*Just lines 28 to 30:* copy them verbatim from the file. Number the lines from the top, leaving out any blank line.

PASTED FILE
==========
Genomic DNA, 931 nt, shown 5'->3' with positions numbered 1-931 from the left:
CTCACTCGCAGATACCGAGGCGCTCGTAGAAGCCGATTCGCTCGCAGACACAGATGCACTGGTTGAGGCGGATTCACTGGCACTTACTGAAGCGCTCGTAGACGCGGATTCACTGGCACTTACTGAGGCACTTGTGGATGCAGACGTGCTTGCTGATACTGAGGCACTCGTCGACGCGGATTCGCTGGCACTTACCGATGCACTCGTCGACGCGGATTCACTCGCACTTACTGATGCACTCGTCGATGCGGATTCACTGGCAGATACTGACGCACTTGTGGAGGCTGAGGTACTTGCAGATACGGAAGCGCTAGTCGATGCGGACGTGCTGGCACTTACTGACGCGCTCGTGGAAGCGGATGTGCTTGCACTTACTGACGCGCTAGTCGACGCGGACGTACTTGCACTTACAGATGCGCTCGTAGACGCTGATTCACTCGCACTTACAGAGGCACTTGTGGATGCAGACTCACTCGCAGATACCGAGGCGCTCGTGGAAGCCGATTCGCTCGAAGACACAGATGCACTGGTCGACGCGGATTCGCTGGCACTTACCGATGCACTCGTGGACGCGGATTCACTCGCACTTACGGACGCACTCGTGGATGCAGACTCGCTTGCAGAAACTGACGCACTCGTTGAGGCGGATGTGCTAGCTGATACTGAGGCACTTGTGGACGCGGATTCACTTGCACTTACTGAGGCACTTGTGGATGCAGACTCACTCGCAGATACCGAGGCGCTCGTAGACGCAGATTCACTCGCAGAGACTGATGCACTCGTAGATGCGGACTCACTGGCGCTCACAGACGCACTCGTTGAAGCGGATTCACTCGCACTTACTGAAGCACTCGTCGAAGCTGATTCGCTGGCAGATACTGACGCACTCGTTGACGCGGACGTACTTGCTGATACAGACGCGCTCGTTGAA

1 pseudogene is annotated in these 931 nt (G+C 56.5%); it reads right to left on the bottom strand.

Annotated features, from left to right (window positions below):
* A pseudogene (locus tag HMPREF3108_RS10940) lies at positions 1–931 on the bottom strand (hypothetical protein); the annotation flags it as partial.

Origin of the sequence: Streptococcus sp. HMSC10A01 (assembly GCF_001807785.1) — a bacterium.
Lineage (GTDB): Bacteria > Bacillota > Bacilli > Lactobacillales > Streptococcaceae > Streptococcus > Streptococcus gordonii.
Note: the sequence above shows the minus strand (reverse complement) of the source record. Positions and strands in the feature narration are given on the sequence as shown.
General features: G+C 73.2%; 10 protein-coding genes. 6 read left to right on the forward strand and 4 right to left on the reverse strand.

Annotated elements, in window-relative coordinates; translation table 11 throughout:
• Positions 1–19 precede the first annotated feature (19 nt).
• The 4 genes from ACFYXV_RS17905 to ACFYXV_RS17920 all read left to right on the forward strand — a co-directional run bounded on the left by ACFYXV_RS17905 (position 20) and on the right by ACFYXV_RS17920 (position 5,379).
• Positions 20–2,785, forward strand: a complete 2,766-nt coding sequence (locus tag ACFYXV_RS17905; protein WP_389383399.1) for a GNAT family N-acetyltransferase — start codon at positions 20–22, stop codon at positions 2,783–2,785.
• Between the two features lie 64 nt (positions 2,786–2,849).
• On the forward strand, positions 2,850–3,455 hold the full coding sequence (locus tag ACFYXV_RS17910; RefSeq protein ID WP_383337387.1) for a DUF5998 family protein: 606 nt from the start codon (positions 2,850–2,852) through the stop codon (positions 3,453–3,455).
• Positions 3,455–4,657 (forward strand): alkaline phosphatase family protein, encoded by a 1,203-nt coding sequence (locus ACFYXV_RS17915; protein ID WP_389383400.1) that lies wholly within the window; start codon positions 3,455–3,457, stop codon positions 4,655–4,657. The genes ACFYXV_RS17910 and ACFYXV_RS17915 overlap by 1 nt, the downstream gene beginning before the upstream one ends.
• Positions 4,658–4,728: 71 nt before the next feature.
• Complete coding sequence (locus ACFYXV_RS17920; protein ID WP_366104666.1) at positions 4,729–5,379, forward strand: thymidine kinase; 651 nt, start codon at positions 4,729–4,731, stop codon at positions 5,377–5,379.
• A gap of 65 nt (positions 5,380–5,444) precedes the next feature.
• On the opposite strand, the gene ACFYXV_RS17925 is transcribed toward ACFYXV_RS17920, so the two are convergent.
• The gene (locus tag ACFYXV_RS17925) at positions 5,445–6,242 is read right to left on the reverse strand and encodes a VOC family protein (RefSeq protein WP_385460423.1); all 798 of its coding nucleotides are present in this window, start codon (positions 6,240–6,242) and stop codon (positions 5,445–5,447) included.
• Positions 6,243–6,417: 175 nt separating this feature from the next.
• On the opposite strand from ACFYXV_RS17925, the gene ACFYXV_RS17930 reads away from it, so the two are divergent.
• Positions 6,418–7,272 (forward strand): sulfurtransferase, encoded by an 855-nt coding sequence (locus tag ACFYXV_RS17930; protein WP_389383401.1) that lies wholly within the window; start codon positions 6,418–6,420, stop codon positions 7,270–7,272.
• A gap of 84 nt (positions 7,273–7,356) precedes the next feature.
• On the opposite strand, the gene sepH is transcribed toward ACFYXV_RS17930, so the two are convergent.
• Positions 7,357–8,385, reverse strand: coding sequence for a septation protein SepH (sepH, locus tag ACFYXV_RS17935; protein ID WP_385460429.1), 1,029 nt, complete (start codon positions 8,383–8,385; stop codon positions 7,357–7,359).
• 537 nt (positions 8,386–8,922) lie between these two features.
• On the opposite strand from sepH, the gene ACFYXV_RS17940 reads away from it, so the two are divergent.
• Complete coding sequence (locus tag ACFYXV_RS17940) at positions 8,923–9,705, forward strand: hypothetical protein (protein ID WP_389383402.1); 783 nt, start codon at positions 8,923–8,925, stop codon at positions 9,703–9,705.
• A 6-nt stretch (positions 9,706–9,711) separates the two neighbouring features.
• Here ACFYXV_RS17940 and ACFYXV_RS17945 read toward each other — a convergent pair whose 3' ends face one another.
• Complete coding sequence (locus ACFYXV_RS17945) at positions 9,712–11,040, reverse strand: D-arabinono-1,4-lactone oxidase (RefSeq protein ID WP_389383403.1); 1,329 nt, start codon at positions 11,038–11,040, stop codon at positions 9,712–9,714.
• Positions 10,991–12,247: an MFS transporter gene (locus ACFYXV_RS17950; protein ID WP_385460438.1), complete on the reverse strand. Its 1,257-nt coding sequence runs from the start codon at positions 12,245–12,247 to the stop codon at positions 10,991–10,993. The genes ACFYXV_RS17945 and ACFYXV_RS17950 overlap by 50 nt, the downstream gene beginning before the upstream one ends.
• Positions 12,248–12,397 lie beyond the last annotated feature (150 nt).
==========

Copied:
• 537 nt (positions 8,386–8,922) lie between these two features.
• On the opposite strand from sepH, the gene ACFYXV_RS17940 reads away from it, so the two are divergent.
• Complete coding sequence (locus tag ACFYXV_RS17940) at positions 8,923–9,705, forward strand: hypothetical protein (protein ID WP_389383402.1); 783 nt, start codon at positions 8,923–8,925, stop codon at positions 9,703–9,705.